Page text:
Updated 14 October 2019

Fans tease Kourtney Kardashian over Arabic playlist

DUBAI: Twitter users poked fun at US reality television star Kourtney Kardashian’s “Armenian playlist,” which she shared on her website earlier this week, over its mostly Arab music.

Kourtney visited the country with her sister Kim Kardashian, who baptized her children during a visit to their ancestral homeland, Armenia.

After the visit, the reality star took to her website, and her Instagram Stories, to share a specially curated playlist titled “Armenian playlist” — except the head-bopping tunes were mostly Arabic.

While the list did include Armenian music, Kourtney, the eldest of the Kardashian sisters, also had a number of Arabic hits such as “Lolaak Habibi” by Egyptian star Tamer Hosny, “Boshret Kheir” by Emirati singer Hussain Al-Jassmi and “Ya Tabtab Wa Dallaa” by Lebanese sensation Nancy Ajram.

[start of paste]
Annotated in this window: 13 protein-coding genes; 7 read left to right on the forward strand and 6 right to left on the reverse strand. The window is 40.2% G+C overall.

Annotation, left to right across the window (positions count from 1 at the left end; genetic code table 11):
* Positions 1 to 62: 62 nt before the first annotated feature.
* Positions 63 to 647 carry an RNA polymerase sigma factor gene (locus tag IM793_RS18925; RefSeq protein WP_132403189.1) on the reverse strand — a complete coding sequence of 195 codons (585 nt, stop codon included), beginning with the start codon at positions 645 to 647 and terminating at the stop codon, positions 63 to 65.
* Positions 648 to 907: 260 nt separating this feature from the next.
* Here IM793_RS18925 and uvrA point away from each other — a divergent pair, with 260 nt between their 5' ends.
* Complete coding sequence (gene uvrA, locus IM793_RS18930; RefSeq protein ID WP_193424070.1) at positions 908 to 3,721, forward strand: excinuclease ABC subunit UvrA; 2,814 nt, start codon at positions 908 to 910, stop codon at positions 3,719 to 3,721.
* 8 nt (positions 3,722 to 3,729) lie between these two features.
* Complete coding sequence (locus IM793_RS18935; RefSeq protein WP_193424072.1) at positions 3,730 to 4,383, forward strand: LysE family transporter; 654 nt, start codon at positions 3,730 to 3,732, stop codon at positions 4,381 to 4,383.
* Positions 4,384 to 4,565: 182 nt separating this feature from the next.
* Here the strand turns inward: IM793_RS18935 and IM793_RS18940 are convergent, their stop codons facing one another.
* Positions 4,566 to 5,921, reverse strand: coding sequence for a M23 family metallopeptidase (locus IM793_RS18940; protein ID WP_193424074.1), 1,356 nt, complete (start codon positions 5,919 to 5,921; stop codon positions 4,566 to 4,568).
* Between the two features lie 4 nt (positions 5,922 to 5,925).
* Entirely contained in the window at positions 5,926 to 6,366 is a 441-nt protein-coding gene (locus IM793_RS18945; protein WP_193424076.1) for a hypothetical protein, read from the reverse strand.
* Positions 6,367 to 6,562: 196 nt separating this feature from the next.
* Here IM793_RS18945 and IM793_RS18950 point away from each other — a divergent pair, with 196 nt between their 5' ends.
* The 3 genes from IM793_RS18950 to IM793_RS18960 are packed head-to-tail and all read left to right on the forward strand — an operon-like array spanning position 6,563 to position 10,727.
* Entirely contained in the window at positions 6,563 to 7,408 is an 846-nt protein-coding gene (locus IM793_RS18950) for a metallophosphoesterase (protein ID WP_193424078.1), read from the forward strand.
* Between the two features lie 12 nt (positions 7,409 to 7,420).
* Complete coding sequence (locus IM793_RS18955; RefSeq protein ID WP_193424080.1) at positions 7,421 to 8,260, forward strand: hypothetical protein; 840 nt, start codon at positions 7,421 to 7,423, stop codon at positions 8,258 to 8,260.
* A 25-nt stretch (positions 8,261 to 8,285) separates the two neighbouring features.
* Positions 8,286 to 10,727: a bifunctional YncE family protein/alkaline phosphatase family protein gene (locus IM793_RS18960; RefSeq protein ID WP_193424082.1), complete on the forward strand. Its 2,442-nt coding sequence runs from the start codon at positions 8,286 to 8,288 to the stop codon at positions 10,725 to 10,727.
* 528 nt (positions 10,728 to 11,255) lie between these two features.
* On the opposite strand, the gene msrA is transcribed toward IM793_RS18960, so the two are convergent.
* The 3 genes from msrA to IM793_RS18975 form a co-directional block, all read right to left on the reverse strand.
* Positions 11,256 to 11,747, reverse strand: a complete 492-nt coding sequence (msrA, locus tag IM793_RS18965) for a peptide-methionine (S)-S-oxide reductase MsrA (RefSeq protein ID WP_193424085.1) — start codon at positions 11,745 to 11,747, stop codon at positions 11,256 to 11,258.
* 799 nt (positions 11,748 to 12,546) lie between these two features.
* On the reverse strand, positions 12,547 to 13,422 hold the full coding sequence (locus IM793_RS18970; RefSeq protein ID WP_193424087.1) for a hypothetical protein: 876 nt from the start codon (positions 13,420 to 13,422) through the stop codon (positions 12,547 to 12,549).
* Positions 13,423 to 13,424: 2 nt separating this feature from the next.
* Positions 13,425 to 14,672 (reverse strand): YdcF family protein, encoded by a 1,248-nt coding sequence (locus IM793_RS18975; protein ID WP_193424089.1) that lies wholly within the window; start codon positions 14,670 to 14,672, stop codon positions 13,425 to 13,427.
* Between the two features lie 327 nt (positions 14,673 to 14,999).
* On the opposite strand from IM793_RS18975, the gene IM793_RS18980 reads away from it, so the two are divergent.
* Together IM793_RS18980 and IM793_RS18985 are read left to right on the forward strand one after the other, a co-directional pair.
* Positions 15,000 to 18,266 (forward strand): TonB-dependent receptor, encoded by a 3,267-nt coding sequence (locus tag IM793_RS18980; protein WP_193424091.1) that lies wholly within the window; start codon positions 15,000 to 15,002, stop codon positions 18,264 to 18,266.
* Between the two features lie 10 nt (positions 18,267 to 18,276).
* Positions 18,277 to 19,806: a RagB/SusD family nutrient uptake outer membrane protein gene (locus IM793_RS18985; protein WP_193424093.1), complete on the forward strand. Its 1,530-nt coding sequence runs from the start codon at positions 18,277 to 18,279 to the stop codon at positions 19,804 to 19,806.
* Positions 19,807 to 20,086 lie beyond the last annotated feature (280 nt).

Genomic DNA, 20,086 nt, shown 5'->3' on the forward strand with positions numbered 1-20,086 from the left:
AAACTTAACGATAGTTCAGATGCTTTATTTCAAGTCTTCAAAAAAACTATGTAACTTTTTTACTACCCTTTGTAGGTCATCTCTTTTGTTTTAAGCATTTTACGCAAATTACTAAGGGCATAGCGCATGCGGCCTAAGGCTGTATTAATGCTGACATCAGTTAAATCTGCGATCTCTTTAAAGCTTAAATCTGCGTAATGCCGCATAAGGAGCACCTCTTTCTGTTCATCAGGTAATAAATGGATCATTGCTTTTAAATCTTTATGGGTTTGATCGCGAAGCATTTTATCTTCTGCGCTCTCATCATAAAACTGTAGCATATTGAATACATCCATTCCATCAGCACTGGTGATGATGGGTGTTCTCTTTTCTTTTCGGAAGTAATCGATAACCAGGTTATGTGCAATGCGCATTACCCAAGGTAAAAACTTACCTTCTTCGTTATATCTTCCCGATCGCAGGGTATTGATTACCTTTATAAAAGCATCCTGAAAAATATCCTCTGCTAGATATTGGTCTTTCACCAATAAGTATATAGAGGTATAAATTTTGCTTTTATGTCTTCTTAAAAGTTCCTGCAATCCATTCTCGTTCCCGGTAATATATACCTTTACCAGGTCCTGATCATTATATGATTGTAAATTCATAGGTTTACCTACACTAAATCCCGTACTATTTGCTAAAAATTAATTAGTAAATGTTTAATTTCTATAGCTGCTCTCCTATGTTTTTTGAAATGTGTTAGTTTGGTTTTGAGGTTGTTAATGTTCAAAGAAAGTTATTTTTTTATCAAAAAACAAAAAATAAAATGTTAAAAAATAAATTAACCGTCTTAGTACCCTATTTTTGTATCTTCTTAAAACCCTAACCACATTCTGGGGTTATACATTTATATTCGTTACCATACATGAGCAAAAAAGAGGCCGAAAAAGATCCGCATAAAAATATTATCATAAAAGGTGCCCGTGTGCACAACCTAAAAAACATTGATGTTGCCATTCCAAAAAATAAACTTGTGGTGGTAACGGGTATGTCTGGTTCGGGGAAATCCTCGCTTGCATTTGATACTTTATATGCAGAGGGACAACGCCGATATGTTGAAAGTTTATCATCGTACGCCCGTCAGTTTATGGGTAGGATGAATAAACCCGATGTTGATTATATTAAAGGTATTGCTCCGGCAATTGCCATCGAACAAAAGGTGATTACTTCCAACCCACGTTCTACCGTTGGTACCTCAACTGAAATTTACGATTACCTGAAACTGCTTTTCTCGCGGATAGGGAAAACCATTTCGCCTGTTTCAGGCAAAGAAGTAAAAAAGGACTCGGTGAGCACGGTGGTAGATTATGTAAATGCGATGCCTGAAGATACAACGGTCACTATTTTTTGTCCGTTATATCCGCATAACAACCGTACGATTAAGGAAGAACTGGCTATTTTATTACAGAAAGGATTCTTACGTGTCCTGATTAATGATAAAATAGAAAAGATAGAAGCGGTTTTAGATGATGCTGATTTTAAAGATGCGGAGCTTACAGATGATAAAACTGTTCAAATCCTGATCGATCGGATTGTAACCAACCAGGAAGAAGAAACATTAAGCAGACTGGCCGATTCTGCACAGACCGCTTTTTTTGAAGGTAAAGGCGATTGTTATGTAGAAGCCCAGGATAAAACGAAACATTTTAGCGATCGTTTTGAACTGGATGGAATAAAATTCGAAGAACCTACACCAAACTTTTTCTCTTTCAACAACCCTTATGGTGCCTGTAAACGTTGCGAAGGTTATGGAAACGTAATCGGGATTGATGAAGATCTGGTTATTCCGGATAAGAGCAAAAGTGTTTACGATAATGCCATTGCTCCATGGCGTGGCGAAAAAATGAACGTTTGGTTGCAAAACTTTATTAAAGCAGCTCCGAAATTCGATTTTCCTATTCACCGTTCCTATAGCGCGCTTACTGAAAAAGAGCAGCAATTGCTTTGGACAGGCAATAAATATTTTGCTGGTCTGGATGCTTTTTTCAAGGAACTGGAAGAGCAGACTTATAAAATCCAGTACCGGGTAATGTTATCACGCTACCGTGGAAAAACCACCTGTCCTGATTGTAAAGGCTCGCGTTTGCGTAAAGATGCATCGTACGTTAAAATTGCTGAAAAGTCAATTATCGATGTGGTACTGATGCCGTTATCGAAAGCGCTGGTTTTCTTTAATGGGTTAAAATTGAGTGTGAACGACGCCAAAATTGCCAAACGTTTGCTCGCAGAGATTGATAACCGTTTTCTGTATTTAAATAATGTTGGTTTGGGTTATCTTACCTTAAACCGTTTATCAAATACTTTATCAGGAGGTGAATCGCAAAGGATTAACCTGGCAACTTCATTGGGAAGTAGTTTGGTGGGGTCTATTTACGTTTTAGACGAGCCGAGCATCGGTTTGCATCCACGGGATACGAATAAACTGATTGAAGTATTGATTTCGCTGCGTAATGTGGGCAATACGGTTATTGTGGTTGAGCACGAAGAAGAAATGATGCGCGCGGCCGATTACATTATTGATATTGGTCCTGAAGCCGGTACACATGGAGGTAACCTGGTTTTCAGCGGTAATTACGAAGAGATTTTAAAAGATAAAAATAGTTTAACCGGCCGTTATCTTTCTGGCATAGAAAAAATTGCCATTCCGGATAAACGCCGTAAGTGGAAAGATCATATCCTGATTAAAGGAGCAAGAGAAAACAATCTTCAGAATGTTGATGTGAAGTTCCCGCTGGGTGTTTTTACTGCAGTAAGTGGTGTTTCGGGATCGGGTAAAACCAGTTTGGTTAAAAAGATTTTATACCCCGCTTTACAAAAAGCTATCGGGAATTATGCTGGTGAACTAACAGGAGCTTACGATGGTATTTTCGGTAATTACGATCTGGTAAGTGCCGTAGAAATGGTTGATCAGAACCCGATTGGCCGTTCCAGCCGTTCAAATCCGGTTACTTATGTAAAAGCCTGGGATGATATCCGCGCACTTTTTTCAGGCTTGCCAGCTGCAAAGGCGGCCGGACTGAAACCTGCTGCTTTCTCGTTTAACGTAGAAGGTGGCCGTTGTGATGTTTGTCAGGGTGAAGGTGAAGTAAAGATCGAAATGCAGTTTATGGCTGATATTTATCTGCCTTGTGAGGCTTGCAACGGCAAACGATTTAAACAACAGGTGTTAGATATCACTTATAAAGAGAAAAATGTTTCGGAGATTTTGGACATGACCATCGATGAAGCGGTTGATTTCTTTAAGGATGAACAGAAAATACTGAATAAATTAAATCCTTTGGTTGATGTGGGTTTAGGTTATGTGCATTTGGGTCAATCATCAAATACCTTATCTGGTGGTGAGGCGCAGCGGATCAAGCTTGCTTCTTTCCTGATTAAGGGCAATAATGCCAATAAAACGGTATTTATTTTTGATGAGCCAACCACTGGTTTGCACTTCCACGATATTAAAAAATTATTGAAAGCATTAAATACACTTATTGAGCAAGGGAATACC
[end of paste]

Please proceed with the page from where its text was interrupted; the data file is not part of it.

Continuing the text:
According to her website, “The curation includes a mix of new and classic rap, Arabic pop, and R&B songs she (listened) to on her trip.”

“To be fair she didn’t say it was an ‘Armenian Playlist.’ It’s a playlist for her trip to Armenia. Lord knows my Paris playlist isn’t exclusive to French music,” one fan shared on Twitter.

But other users chose to tease Kardashian over her choice of title.

“When a majority of Kourtney’s Armenian playlist are Arabic songs looooool (sic),” one user tweeted. 

“I laughed at it being called an Armenian playlist when 7/8 of the songs are Arabic,” another Twitter user posted.